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On Friday, after I’d paid a visit to the tree I’m following, I enjoyed a stroll along the trail in Cardiff’s Bute Park that meanders through mature woodland alongside the River Taff. Despite this summer’s drought conditions, the recent rains have revived the local trees and plants so everything was looking wonderfully lush and vibrant.

180910 Walk by the Taff (1)

A female Goosander sailing down river was a pleasant sight. Both males and females can often be seen on this part of the Taff from autumn through to spring.

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Near the far river bank, a Grey heron stood tall on one of the many exposed rocks and boulders. The river is quite low at the moment.

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There weren’t a lot of signs of autumn yet – only the leaves of the Horse chestnuts were yellowing and curling up and beginning to drop.

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A Speckled wood was well camouflaged on the woodland floor. There weren’t many butterflies around, just half a dozen Speckled woods and a few Small whites.

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A Mallard enjoyed a snooze near the river’s edge.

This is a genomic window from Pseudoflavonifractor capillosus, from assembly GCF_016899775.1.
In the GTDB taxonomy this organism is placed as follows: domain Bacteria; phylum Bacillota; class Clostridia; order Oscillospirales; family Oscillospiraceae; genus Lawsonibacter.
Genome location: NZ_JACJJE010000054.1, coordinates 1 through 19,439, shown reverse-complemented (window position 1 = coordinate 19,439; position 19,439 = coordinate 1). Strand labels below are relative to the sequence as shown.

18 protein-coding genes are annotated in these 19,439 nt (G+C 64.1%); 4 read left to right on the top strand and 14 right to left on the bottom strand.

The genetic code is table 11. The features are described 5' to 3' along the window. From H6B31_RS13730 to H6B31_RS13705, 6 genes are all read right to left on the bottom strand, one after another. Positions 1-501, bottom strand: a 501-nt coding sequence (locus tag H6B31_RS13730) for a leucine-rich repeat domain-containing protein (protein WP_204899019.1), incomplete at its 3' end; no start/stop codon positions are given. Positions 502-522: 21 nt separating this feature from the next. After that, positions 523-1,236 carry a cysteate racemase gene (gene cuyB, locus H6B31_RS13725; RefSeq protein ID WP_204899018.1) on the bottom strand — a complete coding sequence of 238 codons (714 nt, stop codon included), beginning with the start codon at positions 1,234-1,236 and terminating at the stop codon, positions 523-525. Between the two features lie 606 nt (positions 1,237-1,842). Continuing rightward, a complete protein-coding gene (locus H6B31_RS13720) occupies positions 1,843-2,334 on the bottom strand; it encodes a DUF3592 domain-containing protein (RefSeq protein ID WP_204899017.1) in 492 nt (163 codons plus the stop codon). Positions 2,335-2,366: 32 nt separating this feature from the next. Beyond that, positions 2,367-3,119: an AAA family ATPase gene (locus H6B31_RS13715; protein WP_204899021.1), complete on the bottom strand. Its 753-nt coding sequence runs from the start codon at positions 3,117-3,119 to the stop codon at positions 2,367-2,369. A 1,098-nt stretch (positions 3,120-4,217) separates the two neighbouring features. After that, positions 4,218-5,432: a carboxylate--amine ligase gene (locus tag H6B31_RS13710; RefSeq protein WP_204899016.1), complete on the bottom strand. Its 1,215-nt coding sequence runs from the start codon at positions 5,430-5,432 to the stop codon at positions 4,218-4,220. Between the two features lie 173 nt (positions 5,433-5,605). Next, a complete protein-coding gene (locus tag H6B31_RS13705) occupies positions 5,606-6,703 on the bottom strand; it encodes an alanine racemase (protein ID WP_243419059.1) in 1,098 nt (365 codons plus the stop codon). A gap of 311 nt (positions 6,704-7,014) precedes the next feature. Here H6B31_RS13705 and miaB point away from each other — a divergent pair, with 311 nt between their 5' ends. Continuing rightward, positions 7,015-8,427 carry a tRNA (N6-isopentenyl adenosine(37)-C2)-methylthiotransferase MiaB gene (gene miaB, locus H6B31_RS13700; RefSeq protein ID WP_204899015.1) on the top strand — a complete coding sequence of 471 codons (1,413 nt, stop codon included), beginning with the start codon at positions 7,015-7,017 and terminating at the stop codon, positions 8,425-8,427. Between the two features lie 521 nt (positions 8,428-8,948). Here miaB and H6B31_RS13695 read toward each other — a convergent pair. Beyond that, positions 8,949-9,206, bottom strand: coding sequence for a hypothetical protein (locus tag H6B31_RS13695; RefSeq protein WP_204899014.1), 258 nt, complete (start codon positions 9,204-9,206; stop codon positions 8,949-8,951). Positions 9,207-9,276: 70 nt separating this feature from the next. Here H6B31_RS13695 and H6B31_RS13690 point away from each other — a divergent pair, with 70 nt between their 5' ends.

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I liked the colours and patterns of the pebbles and the occasionally blue sky reflected in the river water.

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This was one of two Mute swans feeding.

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I’ve seen this particular Carrion crow many times before when I’ve walked this way. I know it’s the same crow, not because of how it looks but because it has virtually no voice. It tries to croak but hardly any sound comes out.

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Most of the wildflowers have finished flowering but this Green alkanet was a pretty exception.

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Just a few hints of autumn showing here. I love how this path meanders through these magnificent trees.

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The woodland trail finishes just below Blackweir, where the current low water level means many rocks and boulders have been exposed. This was the perfect spot for a group of perhaps 20 Grey wagtails to fly-catch, and watching their aerial antics was the perfect end to my wander alongside the Taff.

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